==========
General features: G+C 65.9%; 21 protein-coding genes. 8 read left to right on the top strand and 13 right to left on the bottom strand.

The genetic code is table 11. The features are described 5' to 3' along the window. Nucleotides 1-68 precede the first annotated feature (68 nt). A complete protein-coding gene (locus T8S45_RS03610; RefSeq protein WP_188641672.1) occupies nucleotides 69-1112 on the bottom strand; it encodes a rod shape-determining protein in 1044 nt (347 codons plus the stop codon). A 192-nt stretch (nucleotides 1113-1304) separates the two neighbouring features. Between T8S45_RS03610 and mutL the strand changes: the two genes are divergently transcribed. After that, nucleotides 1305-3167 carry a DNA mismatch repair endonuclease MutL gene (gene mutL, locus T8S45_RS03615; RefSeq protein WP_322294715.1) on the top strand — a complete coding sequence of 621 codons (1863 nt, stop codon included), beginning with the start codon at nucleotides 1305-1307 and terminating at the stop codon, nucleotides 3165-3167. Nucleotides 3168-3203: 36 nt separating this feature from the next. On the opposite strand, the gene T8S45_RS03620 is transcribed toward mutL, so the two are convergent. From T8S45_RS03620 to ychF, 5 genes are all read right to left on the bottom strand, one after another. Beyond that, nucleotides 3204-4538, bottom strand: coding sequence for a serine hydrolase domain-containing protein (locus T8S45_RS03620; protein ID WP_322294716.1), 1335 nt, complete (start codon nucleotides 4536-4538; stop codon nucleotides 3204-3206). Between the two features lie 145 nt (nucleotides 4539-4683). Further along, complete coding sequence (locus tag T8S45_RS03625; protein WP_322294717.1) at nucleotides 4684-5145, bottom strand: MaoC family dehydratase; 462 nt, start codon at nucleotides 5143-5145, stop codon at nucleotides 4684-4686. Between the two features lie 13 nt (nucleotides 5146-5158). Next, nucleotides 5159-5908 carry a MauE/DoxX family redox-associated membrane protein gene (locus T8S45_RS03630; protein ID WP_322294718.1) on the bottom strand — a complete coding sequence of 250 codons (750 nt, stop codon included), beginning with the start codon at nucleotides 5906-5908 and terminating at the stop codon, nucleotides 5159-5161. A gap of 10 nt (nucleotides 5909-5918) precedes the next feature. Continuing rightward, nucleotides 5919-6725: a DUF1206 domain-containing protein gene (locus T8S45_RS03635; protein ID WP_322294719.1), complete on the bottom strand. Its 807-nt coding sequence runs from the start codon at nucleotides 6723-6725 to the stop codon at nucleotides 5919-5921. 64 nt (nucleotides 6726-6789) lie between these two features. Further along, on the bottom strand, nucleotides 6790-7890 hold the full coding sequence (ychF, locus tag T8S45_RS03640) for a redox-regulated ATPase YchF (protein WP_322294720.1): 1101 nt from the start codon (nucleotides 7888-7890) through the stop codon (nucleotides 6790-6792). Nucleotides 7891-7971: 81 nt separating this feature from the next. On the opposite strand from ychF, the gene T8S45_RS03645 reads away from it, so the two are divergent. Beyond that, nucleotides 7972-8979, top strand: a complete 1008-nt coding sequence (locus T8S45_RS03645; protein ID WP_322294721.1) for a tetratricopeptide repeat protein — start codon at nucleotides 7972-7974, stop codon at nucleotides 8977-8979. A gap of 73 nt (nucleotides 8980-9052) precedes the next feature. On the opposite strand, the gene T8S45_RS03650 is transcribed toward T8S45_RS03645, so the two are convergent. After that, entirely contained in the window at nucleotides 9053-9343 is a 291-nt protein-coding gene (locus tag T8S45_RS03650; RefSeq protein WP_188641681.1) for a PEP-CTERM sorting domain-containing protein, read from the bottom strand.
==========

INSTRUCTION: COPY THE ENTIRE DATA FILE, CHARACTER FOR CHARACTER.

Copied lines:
General features: G+C 65.9%; 21 protein-coding genes. 8 read left to right on the top strand and 13 right to left on the bottom strand.

The genetic code is table 11. The features are described 5' to 3' along the window. Nucleotides 1-68 precede the first annotated feature (68 nt). A complete protein-coding gene (locus T8S45_RS03610; RefSeq protein WP_188641672.1) occupies nucleotides 69-1112 on the bottom strand; it encodes a rod shape-determining protein in 1044 nt (347 codons plus the stop codon). A 192-nt stretch (nucleotides 1113-1304) separates the two neighbouring features. Between T8S45_RS03610 and mutL the strand changes: the two genes are divergently transcribed. After that, nucleotides 1305-3167 carry a DNA mismatch repair endonuclease MutL gene (gene mutL, locus T8S45_RS03615; RefSeq protein WP_322294715.1) on the top strand — a complete coding sequence of 621 codons (1863 nt, stop codon included), beginning with the start codon at nucleotides 1305-1307 and terminating at the stop codon, nucleotides 3165-3167. Nucleotides 3168-3203: 36 nt separating this feature from the next. On the opposite strand, the gene T8S45_RS03620 is transcribed toward mutL, so the two are convergent. From T8S45_RS03620 to ychF, 5 genes are all read right to left on the bottom strand, one after another. Beyond that, nucleotides 3204-4538, bottom strand: coding sequence for a serine hydrolase domain-containing protein (locus T8S45_RS03620; protein ID WP_322294716.1), 1335 nt, complete (start codon nucleotides 4536-4538; stop codon nucleotides 3204-3206). Between the two features lie 145 nt (nucleotides 4539-4683). Further along, complete coding sequence (locus tag T8S45_RS03625; protein WP_322294717.1) at nucleotides 4684-5145, bottom strand: MaoC family dehydratase; 462 nt, start codon at nucleotides 5143-5145, stop codon at nucleotides 4684-4686. Between the two features lie 13 nt (nucleotides 5146-5158). Next, nucleotides 5159-5908 carry a MauE/DoxX family redox-associated membrane protein gene (locus T8S45_RS03630; protein ID WP_322294718.1) on the bottom strand — a complete coding sequence of 250 codons (750 nt, stop codon included), beginning with the start codon at nucleotides 5906-5908 and terminating at the stop codon, nucleotides 5159-5161. A gap of 10 nt (nucleotides 5909-5918) precedes the next feature. Continuing rightward, nucleotides 5919-6725: a DUF1206 domain-containing protein gene (locus T8S45_RS03635; protein ID WP_322294719.1), complete on the bottom strand. Its 807-nt coding sequence runs from the start codon at nucleotides 6723-6725 to the stop codon at nucleotides 5919-5921. 64 nt (nucleotides 6726-6789) lie between these two features. Further along, on the bottom strand, nucleotides 6790-7890 hold the full coding sequence (ychF, locus tag T8S45_RS03640) for a redox-regulated ATPase YchF (protein WP_322294720.1): 1101 nt from the start codon (nucleotides 7888-7890) through the stop codon (nucleotides 6790-6792). Nucleotides 7891-7971: 81 nt separating this feature from the next. On the opposite strand from ychF, the gene T8S45_RS03645 reads away from it, so the two are divergent. Beyond that, nucleotides 7972-8979, top strand: a complete 1008-nt coding sequence (locus T8S45_RS03645; protein ID WP_322294721.1) for a tetratricopeptide repeat protein — start codon at nucleotides 7972-7974, stop codon at nucleotides 8977-8979. A gap of 73 nt (nucleotides 8980-9052) precedes the next feature. On the opposite strand, the gene T8S45_RS03650 is transcribed toward T8S45_RS03645, so the two are convergent. After that, entirely contained in the window at nucleotides 9053-9343 is a 291-nt protein-coding gene (locus tag T8S45_RS03650; RefSeq protein WP_188641681.1) for a PEP-CTERM sorting domain-containing protein, read from the bottom strand.